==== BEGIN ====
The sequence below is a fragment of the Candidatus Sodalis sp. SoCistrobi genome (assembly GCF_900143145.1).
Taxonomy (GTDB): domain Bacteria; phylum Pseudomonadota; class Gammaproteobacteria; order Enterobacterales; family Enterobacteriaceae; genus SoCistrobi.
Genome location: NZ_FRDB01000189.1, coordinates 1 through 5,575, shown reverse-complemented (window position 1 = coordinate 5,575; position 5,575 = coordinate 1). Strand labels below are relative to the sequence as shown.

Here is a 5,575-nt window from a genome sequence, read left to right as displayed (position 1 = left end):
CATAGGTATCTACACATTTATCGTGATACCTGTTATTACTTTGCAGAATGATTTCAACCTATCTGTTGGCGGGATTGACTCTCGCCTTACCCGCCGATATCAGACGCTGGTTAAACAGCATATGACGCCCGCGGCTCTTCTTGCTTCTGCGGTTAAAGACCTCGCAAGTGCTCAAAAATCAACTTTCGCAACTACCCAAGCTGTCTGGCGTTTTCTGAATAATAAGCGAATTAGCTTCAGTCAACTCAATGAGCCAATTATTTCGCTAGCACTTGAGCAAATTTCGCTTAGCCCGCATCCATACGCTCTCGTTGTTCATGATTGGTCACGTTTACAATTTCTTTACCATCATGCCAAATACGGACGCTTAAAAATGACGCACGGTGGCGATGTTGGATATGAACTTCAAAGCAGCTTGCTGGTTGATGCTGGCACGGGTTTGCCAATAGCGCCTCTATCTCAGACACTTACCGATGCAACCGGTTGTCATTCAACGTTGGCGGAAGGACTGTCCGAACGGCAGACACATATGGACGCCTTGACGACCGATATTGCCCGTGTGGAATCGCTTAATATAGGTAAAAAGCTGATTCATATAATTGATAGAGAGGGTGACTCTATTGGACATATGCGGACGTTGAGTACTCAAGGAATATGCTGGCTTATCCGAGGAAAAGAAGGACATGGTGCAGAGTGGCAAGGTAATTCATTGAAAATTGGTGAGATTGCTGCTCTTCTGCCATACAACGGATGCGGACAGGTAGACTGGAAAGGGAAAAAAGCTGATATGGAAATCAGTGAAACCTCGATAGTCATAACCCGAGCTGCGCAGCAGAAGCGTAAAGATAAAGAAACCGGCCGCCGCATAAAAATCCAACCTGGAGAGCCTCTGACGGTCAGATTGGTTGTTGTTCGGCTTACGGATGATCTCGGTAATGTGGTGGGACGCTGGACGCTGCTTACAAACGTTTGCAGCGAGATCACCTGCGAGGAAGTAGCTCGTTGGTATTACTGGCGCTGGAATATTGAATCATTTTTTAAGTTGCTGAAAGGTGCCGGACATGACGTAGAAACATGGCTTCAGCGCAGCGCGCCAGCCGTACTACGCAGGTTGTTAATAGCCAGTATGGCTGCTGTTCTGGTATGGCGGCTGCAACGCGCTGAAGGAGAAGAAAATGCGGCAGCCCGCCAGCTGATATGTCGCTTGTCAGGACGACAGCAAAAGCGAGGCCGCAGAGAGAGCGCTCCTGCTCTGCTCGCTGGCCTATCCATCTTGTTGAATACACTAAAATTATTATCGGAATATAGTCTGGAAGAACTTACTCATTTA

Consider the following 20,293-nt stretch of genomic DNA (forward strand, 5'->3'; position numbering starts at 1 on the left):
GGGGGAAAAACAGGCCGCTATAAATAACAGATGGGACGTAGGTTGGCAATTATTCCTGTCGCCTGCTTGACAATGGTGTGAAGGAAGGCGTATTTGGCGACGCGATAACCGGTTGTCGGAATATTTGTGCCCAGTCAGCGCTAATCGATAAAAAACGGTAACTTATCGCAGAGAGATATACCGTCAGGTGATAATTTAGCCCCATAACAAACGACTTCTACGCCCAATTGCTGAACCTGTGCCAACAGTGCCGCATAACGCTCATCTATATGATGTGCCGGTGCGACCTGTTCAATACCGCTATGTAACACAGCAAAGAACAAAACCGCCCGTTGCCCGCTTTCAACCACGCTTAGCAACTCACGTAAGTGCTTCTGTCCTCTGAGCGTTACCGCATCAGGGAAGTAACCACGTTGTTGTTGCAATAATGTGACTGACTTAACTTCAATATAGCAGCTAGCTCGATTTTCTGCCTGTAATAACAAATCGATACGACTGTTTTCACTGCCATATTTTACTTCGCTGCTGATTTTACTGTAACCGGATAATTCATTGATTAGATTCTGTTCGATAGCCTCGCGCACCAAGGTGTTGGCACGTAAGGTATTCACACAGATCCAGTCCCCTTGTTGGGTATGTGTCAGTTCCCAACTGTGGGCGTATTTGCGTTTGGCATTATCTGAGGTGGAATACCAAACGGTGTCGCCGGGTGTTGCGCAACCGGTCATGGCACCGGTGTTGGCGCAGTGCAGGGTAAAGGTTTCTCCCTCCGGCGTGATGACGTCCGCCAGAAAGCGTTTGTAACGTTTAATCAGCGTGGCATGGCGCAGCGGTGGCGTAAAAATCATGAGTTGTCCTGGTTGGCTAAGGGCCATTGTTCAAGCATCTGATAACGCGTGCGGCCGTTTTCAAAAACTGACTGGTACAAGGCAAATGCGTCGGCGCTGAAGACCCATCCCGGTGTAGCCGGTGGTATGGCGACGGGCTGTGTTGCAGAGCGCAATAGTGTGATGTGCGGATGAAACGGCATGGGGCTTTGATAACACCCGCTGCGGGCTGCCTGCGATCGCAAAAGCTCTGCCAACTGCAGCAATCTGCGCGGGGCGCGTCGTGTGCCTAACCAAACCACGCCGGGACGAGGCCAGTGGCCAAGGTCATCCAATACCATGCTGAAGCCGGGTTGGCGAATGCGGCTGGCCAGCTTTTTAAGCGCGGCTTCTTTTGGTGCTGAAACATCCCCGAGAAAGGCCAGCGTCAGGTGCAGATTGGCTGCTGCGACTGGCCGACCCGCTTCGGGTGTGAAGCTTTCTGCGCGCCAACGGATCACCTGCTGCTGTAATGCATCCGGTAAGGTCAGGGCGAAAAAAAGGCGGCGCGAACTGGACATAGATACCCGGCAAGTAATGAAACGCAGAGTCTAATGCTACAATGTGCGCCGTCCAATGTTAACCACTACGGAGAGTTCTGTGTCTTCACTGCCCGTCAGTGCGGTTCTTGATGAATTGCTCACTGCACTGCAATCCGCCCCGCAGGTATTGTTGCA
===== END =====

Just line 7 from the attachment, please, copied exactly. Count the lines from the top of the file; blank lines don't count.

GGGGGAAAAACAGGCCGCTATAAATAACAGATGGGACGTAGGTTGGCAATTATTCCTGTCGCCTGCTTGACAATGGTGTGAAGGAAGGCGTATTTGGCGACGCGATAACCGGTTGTCGGAATATTTGTGCCCAGTCAGCGCTAATCGATAAAAAACGGTAACTTATCGCAGAGAGATATACCGTCAGGTGATAATTTAGCCCCATAACAAACGACTTCTACGCCCAATTGCTGAACCTGTGCCAACAGTGCCGCATAACGCTCATCTATATGATGTGCCGGTGCGACCTGTTCAATACCGCTATGTAACACAGCAAAGAACAAAACCGCCCGTTGCCCGCTTTCAACCACGCTTAGCAACTCACGTAAGTGCTTCTGTCCTCTGAGCGTTACCGCATCAGGGAAGTAACCACGTTGTTGTTGCAATAATGTGACTGACTTAACTTCAATATAGCAGCTAGCTCGATTTTCTGCCTGTAATAACAAATCGATACGACTGTTTTCACTGCCATATTTTACTTCGCTGCTGATTTTACTGTAACCGGATAATTCATTGATTAGATTCTGTTCGATAGCCTCGCGCACCAAGGTGTTGGCACGTAAGGTATTCACACAGATCCAGTCCCCTTGTTGGGTATGTGTCAGTTCCCAACTGTGGGCGTATTTGCGTTTGGCATTATCTGAGGTGGAATACCAAACGGTGTCGCCGGGTGTTGCGCAACCGGTCATGGCACCGGTGTTGGCGCAGTGCAGGGTAAAGGTTTCTCCCTCCGGCGTGATGACGTCCGCCAGAAAGCGTTTGTAACGTTTAATCAGCGTGGCATGGCGCAGCGGTGGCGTAAAAATCATGAGTTGTCCTGGTTGGCTAAGGGCCATTGTTCAAGCATCTGATAACGCGTGCGGCCGTTTTCAAAAACTGACTGGTACAAGGCAAATGCGTCGGCGCTGAAGACCCATCCCGGTGTAGCCGGTGGTATGGCGACGGGCTGTGTTGCAGAGCGCAATAGTGTGATGTGCGGATGAAACGGCATGGGGCTTTGATAACACCCGCTGCGGGCTGCCTGCGATCGCAAAAGCTCTGCCAACTGCAGCAATCTGCGCGGGGCGCGTCGTGTGCCTAACCAAACCACGCCGGGACGAGGCCAGTGGCCAAGGTCATCCAATACCATGCTGAAGCCGGGTTGGCGAATGCGGCTGGCCAGCTTTTTAAGCGCGGCTTCTTTTGGTGCTGAAACATCCCCGAGAAAGGCCAGCGTCAGGTGCAGATTGGCTGCTGCGACTGGCCGACCCGCTTCGGGTGTGAAGCTTTCTGCGCGCCAACGGATCACCTGCTGCTGTAATGCATCCGGTAAGGTCAGGGCGAAAAAAAGGCGGCGCGAACTGGACATAGATACCCGGCAAGTAATGAAACGCAGAGTCTAATGCTACAATGTGCGCCGTCCAATGTTAACCACTACGGAGAGTTCTGTGTCTTCACTGCCCGTCAGTGCGGTTCTTGATGAATTGCTCACTGCACTGCAATCCGCCCCGCAGGTATTGTTGCA